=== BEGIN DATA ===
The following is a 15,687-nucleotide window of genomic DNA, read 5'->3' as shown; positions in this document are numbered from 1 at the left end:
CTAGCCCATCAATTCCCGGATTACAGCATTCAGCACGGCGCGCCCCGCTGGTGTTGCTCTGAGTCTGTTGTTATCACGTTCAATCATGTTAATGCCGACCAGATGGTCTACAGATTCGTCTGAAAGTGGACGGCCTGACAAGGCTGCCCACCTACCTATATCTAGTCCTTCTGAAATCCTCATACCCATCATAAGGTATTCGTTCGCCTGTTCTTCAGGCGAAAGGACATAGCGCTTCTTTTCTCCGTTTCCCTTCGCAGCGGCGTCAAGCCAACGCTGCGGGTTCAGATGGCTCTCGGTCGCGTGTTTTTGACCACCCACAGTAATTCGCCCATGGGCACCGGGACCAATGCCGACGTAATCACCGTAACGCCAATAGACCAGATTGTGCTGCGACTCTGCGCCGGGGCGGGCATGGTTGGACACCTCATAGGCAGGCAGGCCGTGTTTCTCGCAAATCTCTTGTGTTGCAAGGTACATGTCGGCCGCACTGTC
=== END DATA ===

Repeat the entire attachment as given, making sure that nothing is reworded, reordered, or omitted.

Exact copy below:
The following is a 15,687-nucleotide window of genomic DNA, read 5'->3' as shown; positions in this document are numbered from 1 at the left end:
CTAGCCCATCAATTCCCGGATTACAGCATTCAGCACGGCGCGCCCCGCTGGTGTTGCTCTGAGTCTGTTGTTATCACGTTCAATCATGTTAATGCCGACCAGATGGTCTACAGATTCGTCTGAAAGTGGACGGCCTGACAAGGCTGCCCACCTACCTATATCTAGTCCTTCTGAAATCCTCATACCCATCATAAGGTATTCGTTCGCCTGTTCTTCAGGCGAAAGGACATAGCGCTTCTTTTCTCCGTTTCCCTTCGCAGCGGCGTCAAGCCAACGCTGCGGGTTCAGATGGCTCTCGGTCGCGTGTTTTTGACCACCCACAGTAATTCGCCCATGGGCACCGGGACCAATGCCGACGTAATCACCGTAACGCCAATAGACCAGATTGTGCTGCGACTCTGCGCCGGGGCGGGCATGGTTGGACACCTCATAGGCAGGCAGGCCGTGTTTCTCGCAAATCTCTTGTGTTGCAAGGTACATGTCGGCCGCACTGTC